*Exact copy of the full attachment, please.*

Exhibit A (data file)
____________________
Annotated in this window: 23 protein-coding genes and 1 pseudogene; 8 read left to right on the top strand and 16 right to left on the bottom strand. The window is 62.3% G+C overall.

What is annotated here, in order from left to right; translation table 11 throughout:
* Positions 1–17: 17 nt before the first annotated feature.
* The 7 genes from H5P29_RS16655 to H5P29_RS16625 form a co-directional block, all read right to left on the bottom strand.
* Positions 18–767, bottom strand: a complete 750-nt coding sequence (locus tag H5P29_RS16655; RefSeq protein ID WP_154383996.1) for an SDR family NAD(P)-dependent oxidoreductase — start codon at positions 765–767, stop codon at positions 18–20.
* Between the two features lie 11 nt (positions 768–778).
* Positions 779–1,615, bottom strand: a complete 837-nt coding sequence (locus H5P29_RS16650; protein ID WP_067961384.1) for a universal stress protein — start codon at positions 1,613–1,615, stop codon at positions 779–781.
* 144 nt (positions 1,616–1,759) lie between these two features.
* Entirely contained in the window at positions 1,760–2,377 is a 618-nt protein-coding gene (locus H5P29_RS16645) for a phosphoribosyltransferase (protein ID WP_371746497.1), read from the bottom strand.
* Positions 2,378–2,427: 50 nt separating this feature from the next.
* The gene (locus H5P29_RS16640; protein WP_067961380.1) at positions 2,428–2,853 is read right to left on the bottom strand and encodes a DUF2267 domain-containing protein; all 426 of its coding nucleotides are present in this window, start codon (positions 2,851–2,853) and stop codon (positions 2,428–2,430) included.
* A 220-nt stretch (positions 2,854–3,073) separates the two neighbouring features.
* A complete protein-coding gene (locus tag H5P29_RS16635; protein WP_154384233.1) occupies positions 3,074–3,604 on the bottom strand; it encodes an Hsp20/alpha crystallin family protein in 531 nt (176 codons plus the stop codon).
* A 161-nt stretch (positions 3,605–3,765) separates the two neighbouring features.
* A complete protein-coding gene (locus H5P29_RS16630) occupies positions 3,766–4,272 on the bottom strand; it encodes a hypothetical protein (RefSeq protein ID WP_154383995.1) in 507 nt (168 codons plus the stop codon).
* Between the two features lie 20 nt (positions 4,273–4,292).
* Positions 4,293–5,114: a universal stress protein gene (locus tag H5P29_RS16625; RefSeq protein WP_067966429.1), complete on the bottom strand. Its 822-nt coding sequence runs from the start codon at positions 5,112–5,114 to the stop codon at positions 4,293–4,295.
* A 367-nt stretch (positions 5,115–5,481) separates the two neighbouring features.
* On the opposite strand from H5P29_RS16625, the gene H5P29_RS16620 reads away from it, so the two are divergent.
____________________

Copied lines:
Annotated in this window: 23 protein-coding genes and 1 pseudogene; 8 read left to right on the top strand and 16 right to left on the bottom strand. The window is 62.3% G+C overall.

What is annotated here, in order from left to right; translation table 11 throughout:
* Positions 1–17: 17 nt before the first annotated feature.
* The 7 genes from H5P29_RS16655 to H5P29_RS16625 form a co-directional block, all read right to left on the bottom strand.
* Positions 18–767, bottom strand: a complete 750-nt coding sequence (locus tag H5P29_RS16655; RefSeq protein ID WP_154383996.1) for an SDR family NAD(P)-dependent oxidoreductase — start codon at positions 765–767, stop codon at positions 18–20.
* Between the two features lie 11 nt (positions 768–778).
* Positions 779–1,615, bottom strand: a complete 837-nt coding sequence (locus H5P29_RS16650; protein ID WP_067961384.1) for a universal stress protein — start codon at positions 1,613–1,615, stop codon at positions 779–781.
* 144 nt (positions 1,616–1,759) lie between these two features.
* Entirely contained in the window at positions 1,760–2,377 is a 618-nt protein-coding gene (locus H5P29_RS16645) for a phosphoribosyltransferase (protein ID WP_371746497.1), read from the bottom strand.
* Positions 2,378–2,427: 50 nt separating this feature from the next.
* The gene (locus H5P29_RS16640; protein WP_067961380.1) at positions 2,428–2,853 is read right to left on the bottom strand and encodes a DUF2267 domain-containing protein; all 426 of its coding nucleotides are present in this window, start codon (positions 2,851–2,853) and stop codon (positions 2,428–2,430) included.
* A 220-nt stretch (positions 2,854–3,073) separates the two neighbouring features.
* A complete protein-coding gene (locus tag H5P29_RS16635; protein WP_154384233.1) occupies positions 3,074–3,604 on the bottom strand; it encodes an Hsp20/alpha crystallin family protein in 531 nt (176 codons plus the stop codon).
* A 161-nt stretch (positions 3,605–3,765) separates the two neighbouring features.
* A complete protein-coding gene (locus H5P29_RS16630) occupies positions 3,766–4,272 on the bottom strand; it encodes a hypothetical protein (RefSeq protein ID WP_154383995.1) in 507 nt (168 codons plus the stop codon).
* Between the two features lie 20 nt (positions 4,273–4,292).
* Positions 4,293–5,114: a universal stress protein gene (locus tag H5P29_RS16625; RefSeq protein WP_067966429.1), complete on the bottom strand. Its 822-nt coding sequence runs from the start codon at positions 5,112–5,114 to the stop codon at positions 4,293–4,295.
* A 367-nt stretch (positions 5,115–5,481) separates the two neighbouring features.
* On the opposite strand from H5P29_RS16625, the gene H5P29_RS16620 reads away from it, so the two are divergent.